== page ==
NEW YORK – Shares of CVS Health Corp. and Express Scripts Holding Co. slipped Monday after one of the Trump administration’s top health-care officials said the companies’ roles as intermediaries between drugmakers and health plans was hurting patients.
Known as pharmacy-benefit managers, or PBMs, the plans negotiate with drugmakers to put their products on lists of covered drugs in return for discounts, and steer patients toward options that they say save them and employers money. Those dual roles are in conflict, said Seema Verma, administrator of the Centers for Medicare and Medicaid Services.
“PBMs are serving two customers – being paid both by manufacturers for getting on formularies and by plans for managing their drug benefit. This makes it unclear who they’re actually aligned with,” Verma said in prepared remarks for a speech at the American Hospital Association Annual Membership Meeting in Washington. “The bottom line is that all of the incentives are lined up for manufacturers to set higher and higher prices.”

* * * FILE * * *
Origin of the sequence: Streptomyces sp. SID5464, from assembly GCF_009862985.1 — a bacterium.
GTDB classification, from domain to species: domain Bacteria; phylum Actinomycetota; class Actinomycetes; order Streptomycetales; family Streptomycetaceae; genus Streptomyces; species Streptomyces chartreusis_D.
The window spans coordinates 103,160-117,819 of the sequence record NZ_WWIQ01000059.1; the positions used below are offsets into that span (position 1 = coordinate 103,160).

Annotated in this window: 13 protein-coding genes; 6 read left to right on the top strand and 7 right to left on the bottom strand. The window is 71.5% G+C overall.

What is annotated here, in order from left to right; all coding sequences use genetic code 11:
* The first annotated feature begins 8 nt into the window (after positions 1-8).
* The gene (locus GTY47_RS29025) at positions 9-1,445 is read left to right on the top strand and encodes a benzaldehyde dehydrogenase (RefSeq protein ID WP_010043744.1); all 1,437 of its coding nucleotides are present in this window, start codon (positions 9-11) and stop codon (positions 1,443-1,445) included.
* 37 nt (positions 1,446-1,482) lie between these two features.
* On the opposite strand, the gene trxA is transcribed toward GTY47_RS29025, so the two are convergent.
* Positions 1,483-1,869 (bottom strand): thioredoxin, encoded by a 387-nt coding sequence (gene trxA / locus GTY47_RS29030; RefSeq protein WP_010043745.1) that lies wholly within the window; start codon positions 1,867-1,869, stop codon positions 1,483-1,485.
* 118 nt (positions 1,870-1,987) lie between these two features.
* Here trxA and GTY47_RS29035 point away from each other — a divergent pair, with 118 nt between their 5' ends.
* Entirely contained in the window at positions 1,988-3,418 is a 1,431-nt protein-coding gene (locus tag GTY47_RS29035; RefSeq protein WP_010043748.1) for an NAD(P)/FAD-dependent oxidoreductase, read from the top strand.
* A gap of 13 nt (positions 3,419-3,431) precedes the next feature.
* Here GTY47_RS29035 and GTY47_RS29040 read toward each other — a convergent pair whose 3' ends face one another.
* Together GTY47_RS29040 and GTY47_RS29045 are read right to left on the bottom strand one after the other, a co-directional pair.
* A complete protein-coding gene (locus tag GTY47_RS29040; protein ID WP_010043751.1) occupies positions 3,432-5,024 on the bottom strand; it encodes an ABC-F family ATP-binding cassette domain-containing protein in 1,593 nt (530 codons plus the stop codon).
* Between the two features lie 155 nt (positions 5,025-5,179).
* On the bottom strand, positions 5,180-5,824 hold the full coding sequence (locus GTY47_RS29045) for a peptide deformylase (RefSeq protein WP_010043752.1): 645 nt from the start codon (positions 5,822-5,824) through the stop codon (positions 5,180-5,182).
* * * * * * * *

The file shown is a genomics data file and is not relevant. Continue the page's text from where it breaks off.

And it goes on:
Investors are awaiting a speech by President Donald Trump where he’s expected to lay out the administration’s plans to address U.S. drug costs. The speech is expected sometime this week, after being previously delayed.
Representatives for CVS and Express Scripts didn’t immediately respond to requests for comment.
PBMs have been under increasing scrutiny.
On Friday, Food and Drug Administration Commissioner Scott Gottlieb gave a speech asking whether PBMs should have access to a “safe harbor” that shields the plans from anti-kickback laws. Then over the weekend, the television news program “60 Minutes” ran a segment highlighting Express Scripts’ involvement with the sale of a high-priced drug made by Mallinckrodt PLC.
The “likely coordinated” speeches from Trump administration health-care leaders “raise the uncertainty and concerns about potentially more disruptive actions for manufacturers and the drug channel. It is still unclear what specific goal the administration has in mind on rebates, but a more aggressive stance is being laid out,” Evercore ISI analyst Ross Muken wrote in a note to clients.
CVS shares were down 2.7 percent to $61.59 at 12:01 p.m. in New York, and Express Scripts fell as much as 1.6 percent. The companies are two of the three biggest PBM operators.
Also on Monday, the lobbying group for the industry, the Pharmaceutical Care Management Association, said that CEO Mark Merritt would step down by the end of this year.
Cristin Flanagan is a reporter for Bloomberg News.